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I have a boolean method returning true or false to check whether or not data exists inside of strings. Everything works ok if the user enters all data or does not run through the dialogs.....BUT....if the user DOES NOT enter data in the "getItemsEditText" dialog popup AND still clicks "OK", this boolean is resolving to true, even though "pricePerItemText" still has nothing stored. This is the boolean method:

public Boolean doesAllDataExistCheckBool ()
{

  if (pricePerItemText != "" && itemsPerDayText != "" && sleepTimeText != "" && 
     wakeTimeText != "")
    {

        SharedPreferences.Editor editor = mySharedPreferences.edit
       (); //opens shared preference editor
        editor.putBoolean("storedDoesAllDataExist", true);
        editor.commit();  //commit changes to mySharedPreferences
        //End storing shared preferences
        return true;
    }
    else
    {
        SharedPreferences.Editor editor = mySharedPreferences.edit
        (); //opens shared preference editor
        editor.putBoolean("storedDoesAllDataExist", false);
        editor.commit();  //commit changes to mySharedPreferences
        //End storing shared preferences

        return false;
    }
}

Here is where the boolean is being tested to see if true or false:

if (position == 4)
  {
    allDataExists = doesAllDataExistCheckBool ();  //checks if true or false

    if (serviceStarted == true)
     {
       Context context = getApplicationContext();
       String text = "Schedule is already running";
       int duration = Toast.LENGTH_SHORT;
       Toast toast = Toast.makeText(context, text, duration);
       toast.show();
     }
   if (serviceStarted == false && doesAllDataExistCheckBool () == true)
     {
     startScheduleService();
     }
   if (serviceStarted == false && doesAllDataExistCheckBool () == false)
     {
       Context context = getApplicationContext();
       String text = "Please enter all data before starting!";
       int duration = Toast.LENGTH_SHORT;
       Toast toast = Toast.makeText(context, text, duration);
       toast.show();
     }

}

Here is how the dialog with EditText and OK/Cancel buttons is written:

case ITEMS_PER_DAY :

LayoutInflater li = LayoutInflater.from(this);

final View itemsEntryView = li.inflate(R.layout.settings_dialog_input, (ViewGroup)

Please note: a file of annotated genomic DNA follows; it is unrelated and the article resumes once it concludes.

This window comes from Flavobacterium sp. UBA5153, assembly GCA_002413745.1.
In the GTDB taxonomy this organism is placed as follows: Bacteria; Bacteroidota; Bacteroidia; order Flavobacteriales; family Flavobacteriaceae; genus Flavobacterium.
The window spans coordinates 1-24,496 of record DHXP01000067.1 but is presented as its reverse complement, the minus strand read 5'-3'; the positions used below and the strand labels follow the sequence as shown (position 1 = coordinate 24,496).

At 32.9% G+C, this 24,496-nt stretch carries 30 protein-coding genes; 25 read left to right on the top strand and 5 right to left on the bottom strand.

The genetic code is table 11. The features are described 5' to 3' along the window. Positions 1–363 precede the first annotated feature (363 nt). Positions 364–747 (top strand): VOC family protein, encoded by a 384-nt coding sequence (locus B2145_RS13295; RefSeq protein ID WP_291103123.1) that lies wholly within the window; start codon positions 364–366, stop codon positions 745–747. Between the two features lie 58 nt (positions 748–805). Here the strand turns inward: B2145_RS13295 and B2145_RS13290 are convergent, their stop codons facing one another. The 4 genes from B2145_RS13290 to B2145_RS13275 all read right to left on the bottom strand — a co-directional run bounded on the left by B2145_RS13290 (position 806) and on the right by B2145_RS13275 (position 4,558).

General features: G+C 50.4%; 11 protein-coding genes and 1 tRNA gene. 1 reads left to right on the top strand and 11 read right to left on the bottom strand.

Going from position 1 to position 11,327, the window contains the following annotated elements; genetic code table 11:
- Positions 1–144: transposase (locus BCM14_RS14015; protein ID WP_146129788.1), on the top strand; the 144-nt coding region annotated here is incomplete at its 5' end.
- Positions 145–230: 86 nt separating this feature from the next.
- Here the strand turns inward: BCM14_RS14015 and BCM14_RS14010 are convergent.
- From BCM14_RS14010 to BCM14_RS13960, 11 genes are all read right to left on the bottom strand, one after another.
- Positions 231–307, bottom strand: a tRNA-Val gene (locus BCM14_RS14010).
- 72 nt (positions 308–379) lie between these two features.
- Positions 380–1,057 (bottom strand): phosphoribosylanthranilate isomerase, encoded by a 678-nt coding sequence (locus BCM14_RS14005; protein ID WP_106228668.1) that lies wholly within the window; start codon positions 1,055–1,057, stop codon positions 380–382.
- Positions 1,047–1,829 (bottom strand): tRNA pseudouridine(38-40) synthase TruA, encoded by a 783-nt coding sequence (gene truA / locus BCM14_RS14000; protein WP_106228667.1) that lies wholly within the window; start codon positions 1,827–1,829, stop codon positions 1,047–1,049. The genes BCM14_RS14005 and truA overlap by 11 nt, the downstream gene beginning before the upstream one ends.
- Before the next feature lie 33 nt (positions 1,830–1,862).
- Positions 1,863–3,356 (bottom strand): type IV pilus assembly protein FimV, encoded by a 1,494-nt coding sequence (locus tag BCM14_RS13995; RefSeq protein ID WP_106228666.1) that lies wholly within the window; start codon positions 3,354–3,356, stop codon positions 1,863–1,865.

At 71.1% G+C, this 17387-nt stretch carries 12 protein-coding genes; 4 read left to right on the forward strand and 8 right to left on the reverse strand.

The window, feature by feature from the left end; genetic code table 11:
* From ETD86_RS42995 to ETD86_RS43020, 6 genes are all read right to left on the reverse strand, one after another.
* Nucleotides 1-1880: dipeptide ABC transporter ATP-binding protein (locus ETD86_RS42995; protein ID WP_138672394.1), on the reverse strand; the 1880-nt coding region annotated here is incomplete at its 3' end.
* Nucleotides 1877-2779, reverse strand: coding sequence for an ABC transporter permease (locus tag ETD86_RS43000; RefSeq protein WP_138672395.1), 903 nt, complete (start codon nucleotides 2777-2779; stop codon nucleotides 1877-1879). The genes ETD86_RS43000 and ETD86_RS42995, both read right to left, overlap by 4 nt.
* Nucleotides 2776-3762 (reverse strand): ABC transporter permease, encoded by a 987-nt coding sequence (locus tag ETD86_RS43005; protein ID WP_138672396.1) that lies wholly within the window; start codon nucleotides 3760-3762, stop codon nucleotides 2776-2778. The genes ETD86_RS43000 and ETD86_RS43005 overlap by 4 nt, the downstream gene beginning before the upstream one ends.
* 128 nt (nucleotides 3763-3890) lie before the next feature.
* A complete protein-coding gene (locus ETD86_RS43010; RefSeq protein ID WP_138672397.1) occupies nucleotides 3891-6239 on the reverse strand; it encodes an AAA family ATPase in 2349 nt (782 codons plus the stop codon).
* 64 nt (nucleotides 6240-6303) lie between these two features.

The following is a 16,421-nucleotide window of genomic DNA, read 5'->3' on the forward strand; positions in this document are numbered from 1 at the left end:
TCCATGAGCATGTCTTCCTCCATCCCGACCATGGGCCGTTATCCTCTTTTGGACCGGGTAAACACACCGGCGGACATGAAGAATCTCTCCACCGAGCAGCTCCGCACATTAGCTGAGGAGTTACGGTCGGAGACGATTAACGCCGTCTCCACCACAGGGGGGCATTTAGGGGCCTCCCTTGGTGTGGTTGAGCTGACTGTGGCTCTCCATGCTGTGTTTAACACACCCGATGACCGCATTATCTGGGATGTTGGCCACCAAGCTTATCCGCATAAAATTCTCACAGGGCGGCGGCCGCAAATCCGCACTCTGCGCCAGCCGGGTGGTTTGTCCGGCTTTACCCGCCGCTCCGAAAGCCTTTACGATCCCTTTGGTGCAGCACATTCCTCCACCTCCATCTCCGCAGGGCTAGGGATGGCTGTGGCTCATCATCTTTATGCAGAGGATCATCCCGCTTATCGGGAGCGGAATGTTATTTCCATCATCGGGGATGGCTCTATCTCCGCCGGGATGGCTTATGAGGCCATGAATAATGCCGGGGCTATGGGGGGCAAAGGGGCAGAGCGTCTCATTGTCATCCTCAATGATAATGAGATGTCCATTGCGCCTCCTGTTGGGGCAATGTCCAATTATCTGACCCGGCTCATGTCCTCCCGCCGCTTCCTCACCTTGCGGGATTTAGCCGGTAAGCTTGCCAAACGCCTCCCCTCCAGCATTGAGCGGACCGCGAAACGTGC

findViewById(R.id.layout_root));

final EditText getItemsEditText = (EditText)itemsEntryView.findViewById
(R.id.DialogEditText);


return new AlertDialog.Builder(SettingsActivity.this)

 .setTitle("This is the title")

 .setView(itemsEntryView)

 .setPositiveButton("Ok", new DialogInterface.OnClickListener()
 {
  public void onClick(DialogInterface dialog, int whichButton)
  {

    itemsPerDayText = getItemsEditText.getText().toString();  //gets input from 
    edittext and saves it to a string itemsPerDayText


    //Initialize shared preferences
    SharedPreferences.Editor editor = mySharedPreferences.edit(); //opens editor
   editor.putString("storedItemsPerDayText", itemsPerDayText); 
   editor.commit();  //commit changes to mySharedPreferences
   //End storing shared preferences

   }
 })
 .setNegativeButton("Cancel", new DialogInterface.OnClickListener()
{
  public void onClick(DialogInterface dialog, int whichButton)
   {
    //user click cancel
   }
}).create();

Is there another way to do this? Why can the user still click "OK" if they did not enter anything at all? Any ideas? Thanks guys!

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1 Answer

up vote 0 down vote accepted

You posted way too much code. But right away I noticed this

pricePerItemText != ""

Assuming pricePerItemText is a string, which we really have no idea since you didn't include that, that's not how you compare strings in java. It needs to be

!pricePerItemText.equals("");

Edit:

In java, the == operator compares objects references, not values. So

String mytext = "text";
if (mytext == "text"){ print "True"}

will never print true because the mytext variable is pointing to some memory location, which is most definitely not the same as where "text" points to.

The fact that

"text == "text"

is true is a an artifact of Java keeping a string pool so it doesn't have to reallocate new strings. This is a major cause of confusion.

Here's a random link which describes it probably better

http://leepoint.net/notes-java/data/expressions/22compareobjects.html

share|improve this answer
    
Thanks Falmarri. Sorry about the posting of all that code. I just wanted to make sure whomever was looking at it could logically run through it all. I knew it was something dumb. Yes, you probably know this already. I'm a Java NOOB. –  dell116 Jan 7 '11 at 22:28
    
@dell116: It's always a trade off between posting too much and too little code. Ideally you should post the smallest bit of compilable code that demonstrates the problem. It's tricky with android though. –  Falmarri Jan 7 '11 at 22:35
    
and just to be clear....although I didn't explicitly show in my code that pricePerItemText is a string, I did specify that I was testing strings in my description. –  dell116 Jan 7 '11 at 22:36
    
...but I thank you for helping to correct my NOOBNESS!!!! –  dell116 Jan 7 '11 at 22:37
    
Now the question is... do you understand WHY that worked? –  zamN Jan 7 '11 at 22:44
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